Maybe todays young'uns are smarter than they are given credit for. No more with the same formulaic drivel of ; celebrity goes to shabby looking restaurant and its actually oishii (watched by another celeb), or we play a prank on a celebrity (who is always in on it anyway; also watched by other celebrities) and omg everyone is so surprised and it is very funny, or some cheesey drama where everyone acts extremely camp (in a bad way)......... A country the size of Japan should be able to produce something original and entertaining. Maybe its the fault of the handful of talent companies pushing so many NON-talents on the networks all the time. JPTV needs to get rid of this reliance on these non-talents, get some fresh blood, get some originality. People just arent gonna buy it anymore. Esp when they can download UK/US quality programs for free.

  • -1

    Piglet

    With the rise of free replay services and on demand systems linked with your internet subscription (without talking about internet where you can find any TV program or movie you want for free), who would like to watch live TV anymore? The only live TV I watch is BBC news with Hikari TV, and only for some live events. Internet is good enough for most of our needs: TV shows (using streaming websites), news, kids programs, etc... With the HDD, I also record some TV shows, but at least we can get rid of the commercials this way.

  • 0

    JapanGal

    Instead of the boob tube, they are viewing the boob cell phone.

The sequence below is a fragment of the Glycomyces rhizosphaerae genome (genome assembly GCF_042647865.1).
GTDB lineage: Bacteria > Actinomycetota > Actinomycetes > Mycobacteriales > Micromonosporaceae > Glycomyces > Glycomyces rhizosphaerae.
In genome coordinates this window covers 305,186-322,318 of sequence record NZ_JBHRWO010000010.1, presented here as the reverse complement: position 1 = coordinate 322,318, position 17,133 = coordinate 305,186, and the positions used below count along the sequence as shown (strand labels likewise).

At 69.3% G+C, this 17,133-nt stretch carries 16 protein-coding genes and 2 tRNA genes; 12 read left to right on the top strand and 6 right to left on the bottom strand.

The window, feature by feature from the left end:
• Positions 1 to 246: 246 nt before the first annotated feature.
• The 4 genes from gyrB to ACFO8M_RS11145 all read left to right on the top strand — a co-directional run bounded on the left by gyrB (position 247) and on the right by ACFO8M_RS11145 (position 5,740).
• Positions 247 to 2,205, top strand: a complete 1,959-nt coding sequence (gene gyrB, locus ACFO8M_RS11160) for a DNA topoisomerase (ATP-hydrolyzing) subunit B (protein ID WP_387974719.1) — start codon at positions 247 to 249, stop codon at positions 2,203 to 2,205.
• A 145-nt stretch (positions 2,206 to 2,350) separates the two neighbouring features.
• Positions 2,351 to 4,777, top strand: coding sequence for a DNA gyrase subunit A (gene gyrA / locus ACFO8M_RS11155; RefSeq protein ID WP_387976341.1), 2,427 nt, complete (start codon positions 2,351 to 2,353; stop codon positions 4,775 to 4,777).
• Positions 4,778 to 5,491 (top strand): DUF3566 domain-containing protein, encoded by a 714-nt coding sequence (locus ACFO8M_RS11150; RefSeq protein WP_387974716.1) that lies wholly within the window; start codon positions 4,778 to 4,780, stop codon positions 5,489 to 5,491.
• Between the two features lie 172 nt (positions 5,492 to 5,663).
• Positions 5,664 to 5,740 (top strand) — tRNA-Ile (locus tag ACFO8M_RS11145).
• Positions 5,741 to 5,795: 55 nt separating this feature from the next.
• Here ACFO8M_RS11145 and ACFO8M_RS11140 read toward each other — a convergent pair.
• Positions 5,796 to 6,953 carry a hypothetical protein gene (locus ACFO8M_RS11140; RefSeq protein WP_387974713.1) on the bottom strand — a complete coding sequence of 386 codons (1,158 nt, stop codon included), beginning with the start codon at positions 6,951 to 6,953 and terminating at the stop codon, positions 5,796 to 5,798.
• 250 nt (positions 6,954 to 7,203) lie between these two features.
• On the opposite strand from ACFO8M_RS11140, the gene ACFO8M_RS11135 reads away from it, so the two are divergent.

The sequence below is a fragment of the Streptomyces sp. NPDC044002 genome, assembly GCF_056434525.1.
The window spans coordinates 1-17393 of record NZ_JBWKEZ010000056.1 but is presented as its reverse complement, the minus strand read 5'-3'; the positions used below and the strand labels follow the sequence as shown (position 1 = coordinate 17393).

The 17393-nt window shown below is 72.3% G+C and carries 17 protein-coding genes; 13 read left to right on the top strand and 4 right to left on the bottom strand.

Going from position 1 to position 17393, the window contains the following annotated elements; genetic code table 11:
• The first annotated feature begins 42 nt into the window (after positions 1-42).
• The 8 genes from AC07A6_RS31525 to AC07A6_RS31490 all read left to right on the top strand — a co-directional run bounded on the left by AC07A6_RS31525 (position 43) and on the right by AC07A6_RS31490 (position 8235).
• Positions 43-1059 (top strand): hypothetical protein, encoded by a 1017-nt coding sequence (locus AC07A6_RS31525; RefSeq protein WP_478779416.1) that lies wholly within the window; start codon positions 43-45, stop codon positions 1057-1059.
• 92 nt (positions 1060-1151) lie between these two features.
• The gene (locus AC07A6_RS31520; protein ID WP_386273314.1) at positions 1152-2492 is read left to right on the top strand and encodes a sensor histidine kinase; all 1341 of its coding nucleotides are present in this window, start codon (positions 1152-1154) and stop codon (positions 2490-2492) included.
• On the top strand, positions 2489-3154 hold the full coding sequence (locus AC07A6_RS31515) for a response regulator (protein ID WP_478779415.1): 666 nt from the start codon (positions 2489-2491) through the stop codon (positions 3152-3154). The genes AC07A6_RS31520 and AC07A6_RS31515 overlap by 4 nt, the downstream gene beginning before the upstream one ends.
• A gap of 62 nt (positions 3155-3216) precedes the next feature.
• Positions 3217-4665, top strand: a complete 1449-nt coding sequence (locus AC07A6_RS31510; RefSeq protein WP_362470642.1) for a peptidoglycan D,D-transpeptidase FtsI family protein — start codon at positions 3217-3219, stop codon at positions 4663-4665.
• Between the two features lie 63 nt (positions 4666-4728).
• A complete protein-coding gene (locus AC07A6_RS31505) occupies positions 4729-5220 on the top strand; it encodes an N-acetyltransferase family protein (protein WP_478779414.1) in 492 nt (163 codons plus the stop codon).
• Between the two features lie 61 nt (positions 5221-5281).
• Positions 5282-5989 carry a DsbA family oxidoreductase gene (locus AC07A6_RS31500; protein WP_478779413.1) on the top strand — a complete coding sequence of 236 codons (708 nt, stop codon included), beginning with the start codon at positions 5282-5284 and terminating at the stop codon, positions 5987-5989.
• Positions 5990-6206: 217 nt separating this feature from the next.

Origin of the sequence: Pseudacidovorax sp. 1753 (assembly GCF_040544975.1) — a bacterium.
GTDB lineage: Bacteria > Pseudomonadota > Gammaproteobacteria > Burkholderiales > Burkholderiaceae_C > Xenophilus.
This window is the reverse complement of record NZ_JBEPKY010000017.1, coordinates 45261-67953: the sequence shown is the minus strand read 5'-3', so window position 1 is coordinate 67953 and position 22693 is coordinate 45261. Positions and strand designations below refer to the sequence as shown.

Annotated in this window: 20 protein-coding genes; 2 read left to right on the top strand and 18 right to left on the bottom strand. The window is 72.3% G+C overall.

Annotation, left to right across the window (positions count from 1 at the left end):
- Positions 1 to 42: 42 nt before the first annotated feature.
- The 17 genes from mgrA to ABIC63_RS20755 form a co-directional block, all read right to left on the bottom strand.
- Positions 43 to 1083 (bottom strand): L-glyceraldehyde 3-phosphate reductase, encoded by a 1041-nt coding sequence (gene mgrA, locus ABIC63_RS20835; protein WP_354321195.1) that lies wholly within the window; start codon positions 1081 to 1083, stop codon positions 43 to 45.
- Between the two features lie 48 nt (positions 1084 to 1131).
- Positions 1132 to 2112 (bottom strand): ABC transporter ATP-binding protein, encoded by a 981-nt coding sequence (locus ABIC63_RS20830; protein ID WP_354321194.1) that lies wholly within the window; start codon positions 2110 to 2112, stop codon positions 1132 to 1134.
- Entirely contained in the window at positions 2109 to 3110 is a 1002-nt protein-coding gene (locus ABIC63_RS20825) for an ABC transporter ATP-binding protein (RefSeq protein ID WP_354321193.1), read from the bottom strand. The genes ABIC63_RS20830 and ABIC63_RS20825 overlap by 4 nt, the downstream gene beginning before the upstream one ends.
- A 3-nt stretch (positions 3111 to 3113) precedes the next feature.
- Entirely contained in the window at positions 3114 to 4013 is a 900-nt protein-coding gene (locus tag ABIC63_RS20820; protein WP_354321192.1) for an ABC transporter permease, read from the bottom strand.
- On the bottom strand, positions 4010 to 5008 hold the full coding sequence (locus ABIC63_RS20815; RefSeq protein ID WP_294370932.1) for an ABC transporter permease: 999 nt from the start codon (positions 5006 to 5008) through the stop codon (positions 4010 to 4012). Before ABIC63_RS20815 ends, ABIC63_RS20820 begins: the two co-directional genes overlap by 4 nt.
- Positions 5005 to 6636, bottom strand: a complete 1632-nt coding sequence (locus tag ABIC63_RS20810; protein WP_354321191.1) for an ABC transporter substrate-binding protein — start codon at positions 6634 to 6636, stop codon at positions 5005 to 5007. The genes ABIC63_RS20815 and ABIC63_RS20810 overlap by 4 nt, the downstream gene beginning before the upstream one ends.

• 4

    rickyvee

    i'll add a fourth whammy: idiotic programming. do the people that run broadcasting companies realize that the viewing public doesn't want to watch other people eat? every time i turn on the tv it's another show that has someone eating and gushing about how "ooooiiishiiii" something is. even "news" programs have 30 min of people eating.

  • 2

    tranel

    Turning off the TV is a hallmark of a more refined, intelligent and enlightened human being. Unfortunately, making up for the non-TV time by mindlessly browsing your keitai internet is pure idiocy. One step forward, two steps back.

  • 4

    bass4funk

    40% of the Japanese TV is about food, food and more food or you have these lame dramas focusing on typical everyday life in Japan, school, office, housewives. Nothing original, nothing worth really having a TV about. I have skyperfect which for me is a big improvement and also, I have a slingbox, so I get all my good programming from the states and I have a huge variety. At the same time, I love reading, so I devote a lot of time to it. I don't have a problem with TV and I don't think it rots your brain, I never understand some people that try to put Television down. It's the programming that makes TV either good, educational, entertaining, informative or NOT, sadly to say, J-TV for the most part usually doesn't have anything that could be considered informative at least of real substance.

  • 6

    badmigraine

    During the stretch when my Japanese wife and I lived in the US, we actually longed for the Japanese food-and-onsen type shows. I got some of it off torrents or YouTube and we used to watch them and wax nostalgic.

    Some of my American family couldn't believe what they were seeing. I thought they'd appreciate seeing what is one of the better kinds of travel fun you can have in Japan. Instead, it was like:

    --Isn't all that raw fish crawling with intestinal parasites? --What kind of deviant would go unclothed in a common bath with similarly bare members of his own gender, some of them underage? --Never walk on a common shower floor without sandals...you'd get plantar warts --No chlorine in that bath water?! NO THANKS!!